So let's say that a psychoactive drug, which probably would be the the oldest term of the two definitely would say, a psychoactive drug is generally defined as something that change changes your mood. changes how you feel changes how you think changes how you behave. Others then add add to that definition. It does all these things by acting on your brain. That is by you injecting, ingesting the substance. It interacts with you at a molecular level. So it acts on your matter if you will. And as a result of that direct material action, it then has sort of a reverberation of effects on your thinking, feeling being. So that's generally a psychoactive drug. Some people just say, it changes how you think you feel you act. That's it. They don't say how it does that. They don't necessarily by that it, does it buy that direct material action, they might think, well, you know, if you think you're taking something which is going to affect you in a certain way, then you're going to have the effect even though you've been giving an inert substance, a so called placebo. So it's not sure whether that direct action on on your you know, molecules, or you say your receptor systems, is what caused you to change how you think or caused you to feel better, or cause you to fall asleep. So the exact manner of action, what you call the mechanics, is not necessarily part of the definition of psychoactive, just a generic term to say, it appears to change your feelings, you're minding, and you're behaving. Psychiatric Drugs are a subset, as you can tell, it's not so much. They're not so much a particular kind of matter, particular kind of substance. They are just used. They're part of the Pharmacopoeia of, you know, of different substances that happened to be used in psychiatry, originally. And then, of course, spread to all sorts of other medical disciplines. And so psychiatric drugs are also considered psychoactive. Because the things that psychiatrists let's say you're more interested in in doing is changing how you feel you think, and you act. And so the traditional psychoactive substances, like say, alcohol, with a traditional early medicines, and opium, so things that could easily be shown or seen or experienced by people to put you to sleep, to make you happier, to stop you from feeling pain, and so forth. These were the early medicines that were used in psychiatry early on. And still today, alcohol is a big component of many substances that are prescribed. And so they're called psychiatric drugs. When did those get a big boom, starting around the 50s, and 1950s. But also earlier, we had a number of them, but around the 50s, you have a sort of serendipitous kind of discovery, falling upon read refining older substances that appear to be useful for the problems facing psychiatry then, which is how do you manage half a million people in institutions? All kinds of people, upset people, sad people, lost people to place people, senile people abandoned people, criminals, how do you manage them when they're under lock and key, and you don't want to kill them? So that's the problem that a lot of psychiatric drugs solved when they became popular at first, later, as the patients move, the drugs moved with them. And then they began to spread out much more in the community. And then they we found other uses for them too. So so that's a general I don't know if that makes any sense to you. If you find yourself in those definitions. Or if you want me to get into you know, what are the classes of psychiatric drugs today? The major ones?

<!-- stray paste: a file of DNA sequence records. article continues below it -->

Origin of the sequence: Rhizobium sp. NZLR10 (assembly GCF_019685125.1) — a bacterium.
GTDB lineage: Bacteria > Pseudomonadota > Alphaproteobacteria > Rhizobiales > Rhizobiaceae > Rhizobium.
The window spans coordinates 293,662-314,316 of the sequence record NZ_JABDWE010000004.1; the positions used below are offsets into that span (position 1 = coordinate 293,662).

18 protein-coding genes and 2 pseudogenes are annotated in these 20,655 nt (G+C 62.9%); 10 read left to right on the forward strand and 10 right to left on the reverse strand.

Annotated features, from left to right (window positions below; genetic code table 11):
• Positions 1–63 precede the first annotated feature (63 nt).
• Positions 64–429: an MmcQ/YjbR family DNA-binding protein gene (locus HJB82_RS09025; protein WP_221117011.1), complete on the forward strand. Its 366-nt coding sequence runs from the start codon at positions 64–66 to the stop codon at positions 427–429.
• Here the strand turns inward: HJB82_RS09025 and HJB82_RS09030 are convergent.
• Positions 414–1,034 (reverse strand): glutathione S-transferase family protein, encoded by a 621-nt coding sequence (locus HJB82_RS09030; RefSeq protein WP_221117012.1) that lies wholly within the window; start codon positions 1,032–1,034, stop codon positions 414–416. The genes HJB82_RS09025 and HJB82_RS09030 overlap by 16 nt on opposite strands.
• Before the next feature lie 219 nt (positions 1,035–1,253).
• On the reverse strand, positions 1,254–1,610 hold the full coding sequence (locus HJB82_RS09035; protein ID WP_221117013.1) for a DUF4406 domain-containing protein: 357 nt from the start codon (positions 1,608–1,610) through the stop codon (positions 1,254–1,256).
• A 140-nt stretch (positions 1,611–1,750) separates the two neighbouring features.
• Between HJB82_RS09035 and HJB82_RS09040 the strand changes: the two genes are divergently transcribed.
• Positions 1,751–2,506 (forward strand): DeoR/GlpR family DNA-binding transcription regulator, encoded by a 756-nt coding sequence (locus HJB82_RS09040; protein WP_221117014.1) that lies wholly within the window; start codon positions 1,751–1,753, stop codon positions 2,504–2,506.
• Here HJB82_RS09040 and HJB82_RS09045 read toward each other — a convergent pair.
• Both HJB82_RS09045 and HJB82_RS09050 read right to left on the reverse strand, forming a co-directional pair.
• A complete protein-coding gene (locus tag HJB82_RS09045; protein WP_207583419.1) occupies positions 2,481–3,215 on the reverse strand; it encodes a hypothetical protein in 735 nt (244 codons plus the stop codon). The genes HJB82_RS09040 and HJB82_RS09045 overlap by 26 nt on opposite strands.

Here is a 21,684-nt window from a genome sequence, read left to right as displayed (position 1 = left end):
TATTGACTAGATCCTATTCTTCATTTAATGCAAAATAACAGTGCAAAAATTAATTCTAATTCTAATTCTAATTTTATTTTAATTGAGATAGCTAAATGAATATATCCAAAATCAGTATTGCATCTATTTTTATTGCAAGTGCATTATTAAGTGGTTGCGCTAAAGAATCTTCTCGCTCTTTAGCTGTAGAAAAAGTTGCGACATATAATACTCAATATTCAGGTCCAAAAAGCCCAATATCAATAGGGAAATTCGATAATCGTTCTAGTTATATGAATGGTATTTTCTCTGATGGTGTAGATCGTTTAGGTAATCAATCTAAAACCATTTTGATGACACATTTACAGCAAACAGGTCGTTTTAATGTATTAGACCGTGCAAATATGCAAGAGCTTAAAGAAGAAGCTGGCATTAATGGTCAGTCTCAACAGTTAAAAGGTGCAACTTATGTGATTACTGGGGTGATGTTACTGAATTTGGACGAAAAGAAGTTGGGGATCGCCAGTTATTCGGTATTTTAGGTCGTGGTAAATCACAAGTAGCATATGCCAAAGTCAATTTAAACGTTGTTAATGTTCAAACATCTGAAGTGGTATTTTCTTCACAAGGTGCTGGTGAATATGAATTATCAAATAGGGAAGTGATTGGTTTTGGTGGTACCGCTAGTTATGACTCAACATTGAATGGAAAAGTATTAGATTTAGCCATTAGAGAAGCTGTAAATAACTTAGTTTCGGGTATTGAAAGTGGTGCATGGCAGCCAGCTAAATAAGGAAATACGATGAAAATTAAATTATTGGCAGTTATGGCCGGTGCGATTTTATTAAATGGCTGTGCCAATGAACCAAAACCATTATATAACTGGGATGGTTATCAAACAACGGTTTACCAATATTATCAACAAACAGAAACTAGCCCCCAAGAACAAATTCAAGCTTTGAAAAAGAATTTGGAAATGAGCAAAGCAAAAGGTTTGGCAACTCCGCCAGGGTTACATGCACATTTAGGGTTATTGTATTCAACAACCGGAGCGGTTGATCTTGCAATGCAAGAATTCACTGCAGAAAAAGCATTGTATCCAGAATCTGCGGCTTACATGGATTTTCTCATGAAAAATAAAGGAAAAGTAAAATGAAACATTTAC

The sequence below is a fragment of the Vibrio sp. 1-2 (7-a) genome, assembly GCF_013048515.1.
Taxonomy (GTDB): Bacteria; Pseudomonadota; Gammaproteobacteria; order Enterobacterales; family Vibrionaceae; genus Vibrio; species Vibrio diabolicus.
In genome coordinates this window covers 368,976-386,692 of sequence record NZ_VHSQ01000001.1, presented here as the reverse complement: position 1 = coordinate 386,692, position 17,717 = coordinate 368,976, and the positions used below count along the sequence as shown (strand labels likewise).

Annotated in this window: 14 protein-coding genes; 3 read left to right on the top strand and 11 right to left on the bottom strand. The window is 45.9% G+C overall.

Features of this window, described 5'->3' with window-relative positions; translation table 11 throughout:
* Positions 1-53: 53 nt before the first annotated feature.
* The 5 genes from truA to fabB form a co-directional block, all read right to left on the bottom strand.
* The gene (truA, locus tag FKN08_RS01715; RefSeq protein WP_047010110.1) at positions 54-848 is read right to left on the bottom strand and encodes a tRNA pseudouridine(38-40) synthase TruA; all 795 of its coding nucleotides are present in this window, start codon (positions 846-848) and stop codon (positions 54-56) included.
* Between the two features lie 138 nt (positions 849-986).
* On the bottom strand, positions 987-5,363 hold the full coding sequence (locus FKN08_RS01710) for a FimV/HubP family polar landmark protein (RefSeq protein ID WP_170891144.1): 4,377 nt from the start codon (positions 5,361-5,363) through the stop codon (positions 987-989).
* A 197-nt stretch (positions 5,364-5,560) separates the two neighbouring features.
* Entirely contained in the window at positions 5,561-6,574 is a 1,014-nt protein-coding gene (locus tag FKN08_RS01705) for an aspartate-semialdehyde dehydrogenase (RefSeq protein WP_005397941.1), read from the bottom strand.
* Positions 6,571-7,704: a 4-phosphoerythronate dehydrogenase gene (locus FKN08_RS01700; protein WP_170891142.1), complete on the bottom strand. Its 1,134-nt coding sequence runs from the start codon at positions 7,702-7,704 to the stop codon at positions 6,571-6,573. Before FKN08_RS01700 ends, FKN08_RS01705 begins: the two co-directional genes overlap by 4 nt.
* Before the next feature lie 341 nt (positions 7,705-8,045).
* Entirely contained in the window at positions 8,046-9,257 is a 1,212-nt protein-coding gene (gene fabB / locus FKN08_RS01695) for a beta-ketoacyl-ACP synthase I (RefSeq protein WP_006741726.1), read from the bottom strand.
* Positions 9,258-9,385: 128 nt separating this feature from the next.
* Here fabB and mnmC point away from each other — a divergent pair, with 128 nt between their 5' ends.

Nick Jikomes 14:18

Yeah, no, I think that makes sense. psychoactive psychoactive drugs, just any drug that affects the way that you think or that you feel or you behave. It has some sort of impact on you know, the way that you're conducting yourself and your conscious experience in the world. A psychiatric drug is defined based on its medical utility. It's a drug, which is used to treat a psychiatric disorder or set of symptoms of some kind. And one thing that you said. Now, one thing that you said was interesting that I'd love for you to riff on a little bit is in a psychiatric drugs started to become more widely used in the 1950s to help manage people that were in institutions, not necessarily because they had a disease. These per se, like schizophrenia, although that was certainly one example of how they were used. But just because you know, they were old and senile. And so can you talk a little bit about why psychiatric drugs were originally used with an emphasis on, you know, how much of it was to try and treat or cure disease? And how much of it was to just help people become more manageable in the hands of the people that had to care for them?

David Cohen 15:26